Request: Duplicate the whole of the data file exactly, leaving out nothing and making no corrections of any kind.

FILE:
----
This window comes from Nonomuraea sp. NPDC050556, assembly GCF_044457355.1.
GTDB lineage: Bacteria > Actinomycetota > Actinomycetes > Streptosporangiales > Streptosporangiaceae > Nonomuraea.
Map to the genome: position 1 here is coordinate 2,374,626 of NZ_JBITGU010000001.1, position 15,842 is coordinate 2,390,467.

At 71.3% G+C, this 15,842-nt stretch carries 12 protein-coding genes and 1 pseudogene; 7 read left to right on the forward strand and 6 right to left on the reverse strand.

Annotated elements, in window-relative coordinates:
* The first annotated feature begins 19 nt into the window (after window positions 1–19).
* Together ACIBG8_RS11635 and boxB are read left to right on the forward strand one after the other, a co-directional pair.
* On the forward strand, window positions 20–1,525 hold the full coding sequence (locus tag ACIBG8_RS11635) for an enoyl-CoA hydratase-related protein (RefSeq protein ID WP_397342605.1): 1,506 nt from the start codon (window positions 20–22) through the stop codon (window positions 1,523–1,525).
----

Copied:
This window comes from Nonomuraea sp. NPDC050556, assembly GCF_044457355.1.
GTDB lineage: Bacteria > Actinomycetota > Actinomycetes > Streptosporangiales > Streptosporangiaceae > Nonomuraea.
Map to the genome: position 1 here is coordinate 2,374,626 of NZ_JBITGU010000001.1, position 15,842 is coordinate 2,390,467.

At 71.3% G+C, this 15,842-nt stretch carries 12 protein-coding genes and 1 pseudogene; 7 read left to right on the forward strand and 6 right to left on the reverse strand.

Annotated elements, in window-relative coordinates:
* The first annotated feature begins 19 nt into the window (after window positions 1–19).
* Together ACIBG8_RS11635 and boxB are read left to right on the forward strand one after the other, a co-directional pair.
* On the forward strand, window positions 20–1,525 hold the full coding sequence (locus tag ACIBG8_RS11635) for an enoyl-CoA hydratase-related protein (RefSeq protein ID WP_397342605.1): 1,506 nt from the start codon (window positions 20–22) through the stop codon (window positions 1,523–1,525).